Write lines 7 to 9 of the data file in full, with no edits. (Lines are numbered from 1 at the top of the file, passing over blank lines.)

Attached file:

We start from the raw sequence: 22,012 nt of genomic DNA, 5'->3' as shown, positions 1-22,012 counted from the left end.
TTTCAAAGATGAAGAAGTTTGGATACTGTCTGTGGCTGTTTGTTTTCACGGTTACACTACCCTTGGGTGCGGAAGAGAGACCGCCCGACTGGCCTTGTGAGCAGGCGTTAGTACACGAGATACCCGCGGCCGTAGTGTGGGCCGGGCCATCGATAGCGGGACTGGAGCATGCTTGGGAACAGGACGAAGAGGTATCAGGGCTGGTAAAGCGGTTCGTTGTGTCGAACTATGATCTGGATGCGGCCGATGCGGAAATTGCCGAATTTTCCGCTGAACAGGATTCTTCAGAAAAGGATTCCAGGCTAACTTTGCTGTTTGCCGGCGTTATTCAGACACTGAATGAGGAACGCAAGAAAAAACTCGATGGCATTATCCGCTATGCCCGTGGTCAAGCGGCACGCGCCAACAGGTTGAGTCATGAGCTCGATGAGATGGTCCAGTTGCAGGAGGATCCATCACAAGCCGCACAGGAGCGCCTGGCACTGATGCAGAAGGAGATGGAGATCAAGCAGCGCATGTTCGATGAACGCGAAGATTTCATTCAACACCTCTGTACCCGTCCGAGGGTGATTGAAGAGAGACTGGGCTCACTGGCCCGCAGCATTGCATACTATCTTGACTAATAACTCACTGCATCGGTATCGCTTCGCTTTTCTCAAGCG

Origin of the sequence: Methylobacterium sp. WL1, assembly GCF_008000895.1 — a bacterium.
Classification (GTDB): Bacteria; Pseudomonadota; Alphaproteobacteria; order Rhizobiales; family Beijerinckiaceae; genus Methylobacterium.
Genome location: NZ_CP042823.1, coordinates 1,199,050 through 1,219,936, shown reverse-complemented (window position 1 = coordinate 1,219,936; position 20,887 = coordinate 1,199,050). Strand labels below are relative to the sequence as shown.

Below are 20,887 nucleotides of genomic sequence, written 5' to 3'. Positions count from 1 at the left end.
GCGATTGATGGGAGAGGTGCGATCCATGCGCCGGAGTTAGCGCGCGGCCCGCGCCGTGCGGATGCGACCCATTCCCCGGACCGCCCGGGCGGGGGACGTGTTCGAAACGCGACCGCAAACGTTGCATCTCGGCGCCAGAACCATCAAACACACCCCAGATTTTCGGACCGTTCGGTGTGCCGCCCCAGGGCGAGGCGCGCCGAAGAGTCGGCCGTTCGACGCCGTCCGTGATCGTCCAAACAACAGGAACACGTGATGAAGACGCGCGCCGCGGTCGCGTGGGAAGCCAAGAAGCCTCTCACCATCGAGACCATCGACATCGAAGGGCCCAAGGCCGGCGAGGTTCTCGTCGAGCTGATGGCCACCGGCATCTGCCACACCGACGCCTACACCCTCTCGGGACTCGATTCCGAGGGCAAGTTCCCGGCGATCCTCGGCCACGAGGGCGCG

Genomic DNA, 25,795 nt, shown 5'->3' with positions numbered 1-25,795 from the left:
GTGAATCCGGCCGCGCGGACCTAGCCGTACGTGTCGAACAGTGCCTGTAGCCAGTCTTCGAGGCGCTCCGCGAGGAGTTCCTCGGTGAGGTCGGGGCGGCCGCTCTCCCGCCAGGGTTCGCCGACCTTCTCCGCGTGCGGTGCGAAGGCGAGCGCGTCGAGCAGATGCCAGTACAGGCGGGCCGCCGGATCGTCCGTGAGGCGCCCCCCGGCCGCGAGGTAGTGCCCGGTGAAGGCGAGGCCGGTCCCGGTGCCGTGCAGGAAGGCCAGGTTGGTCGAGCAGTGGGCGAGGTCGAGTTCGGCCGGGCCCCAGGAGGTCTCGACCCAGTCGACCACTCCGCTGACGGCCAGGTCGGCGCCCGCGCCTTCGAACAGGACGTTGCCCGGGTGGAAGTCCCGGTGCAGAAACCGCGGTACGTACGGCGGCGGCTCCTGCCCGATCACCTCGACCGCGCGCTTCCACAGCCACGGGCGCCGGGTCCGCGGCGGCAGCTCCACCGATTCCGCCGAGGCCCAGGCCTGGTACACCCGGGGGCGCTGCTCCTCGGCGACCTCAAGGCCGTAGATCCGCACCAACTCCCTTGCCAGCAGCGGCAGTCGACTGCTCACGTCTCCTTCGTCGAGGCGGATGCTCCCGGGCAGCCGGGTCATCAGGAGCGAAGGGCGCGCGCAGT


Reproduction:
GCGATTGATGGGAGAGGTGCGATCCATGCGCCGGAGTTAGCGCGCGGCCCGCGCCGTGCGGATGCGACCCATTCCCCGGACCGCCCGGGCGGGGGACGTGTTCGAAACGCGACCGCAAACGTTGCATCTCGGCGCCAGAACCATCAAACACACCCCAGATTTTCGGACCGTTCGGTGTGCCGCCCCAGGGCGAGGCGCGCCGAAGAGTCGGCCGTTCGACGCCGTCCGTGATCGTCCAAACAACAGGAACACGTGATGAAGACGCGCGCCGCGGTCGCGTGGGAAGCCAAGAAGCCTCTCACCATCGAGACCATCGACATCGAAGGGCCCAAGGCCGGCGAGGTTCTCGTCGAGCTGATGGCCACCGGCATCTGCCACACCGACGCCTACACCCTCTCGGGACTCGATTCCGAGGGCAAGTTCCCGGCGATCCTCGGCCACGAGGGCGCG

Genomic DNA, 25,795 nt, shown 5'->3' with positions numbered 1-25,795 from the left:
GTGAATCCGGCCGCGCGGACCTAGCCGTACGTGTCGAACAGTGCCTGTAGCCAGTCTTCGAGGCGCTCCGCGAGGAGTTCCTCGGTGAGGTCGGGGCGGCCGCTCTCCCGCCAGGGTTCGCCGACCTTCTCCGCGTGCGGTGCGAAGGCGAGCGCGTCGAGCAGATGCCAGTACAGGCGGGCCGCCGGATCGTCCGTGAGGCGCCCCCCGGCCGCGAGGTAGTGCCCGGTGAAGGCGAGGCCGGTCCCGGTGCCGTGCAGGAAGGCCAGGTTGGTCGAGCAGTGGGCGAGGTCGAGTTCGGCCGGGCCCCAGGAGGTCTCGACCCAGTCGACCACTCCGCTGACGGCCAGGTCGGCGCCCGCGCCTTCGAACAGGACGTTGCCCGGGTGGAAGTCCCGGTGCAGAAACCGCGGTACGTACGGCGGCGGCTCCTGCCCGATCACCTCGACCGCGCGCTTCCACAGCCACGGGCGCCGGGTCCGCGGCGGCAGCTCCACCGATTCCGCCGAGGCCCAGGCCTGGTACACCCGGGGGCGCTGCTCCTCGGCGACCTCAAGGCCGTAGATCCGCACCAACTCCCTTGCCAGCAGCGGCAGTCGACTGCTCACGTCTCCTTCGTCGAGGCGGATGCTCCCGGGCAGCCGGGTCATCAGGAGCGAAGGGCGCGCGCAGT